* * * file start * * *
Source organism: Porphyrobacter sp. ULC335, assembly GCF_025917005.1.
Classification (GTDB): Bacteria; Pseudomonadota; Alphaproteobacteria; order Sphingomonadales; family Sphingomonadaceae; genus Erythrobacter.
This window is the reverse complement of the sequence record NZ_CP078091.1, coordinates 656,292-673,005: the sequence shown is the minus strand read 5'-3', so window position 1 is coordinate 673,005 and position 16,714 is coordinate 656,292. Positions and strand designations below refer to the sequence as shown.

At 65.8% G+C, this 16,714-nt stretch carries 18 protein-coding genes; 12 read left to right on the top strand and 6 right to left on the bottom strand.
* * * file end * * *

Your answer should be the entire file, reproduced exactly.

Source organism: Porphyrobacter sp. ULC335, assembly GCF_025917005.1.
Classification (GTDB): Bacteria; Pseudomonadota; Alphaproteobacteria; order Sphingomonadales; family Sphingomonadaceae; genus Erythrobacter.
This window is the reverse complement of the sequence record NZ_CP078091.1, coordinates 656,292-673,005: the sequence shown is the minus strand read 5'-3', so window position 1 is coordinate 673,005 and position 16,714 is coordinate 656,292. Positions and strand designations below refer to the sequence as shown.

At 65.8% G+C, this 16,714-nt stretch carries 18 protein-coding genes; 12 read left to right on the top strand and 6 right to left on the bottom strand.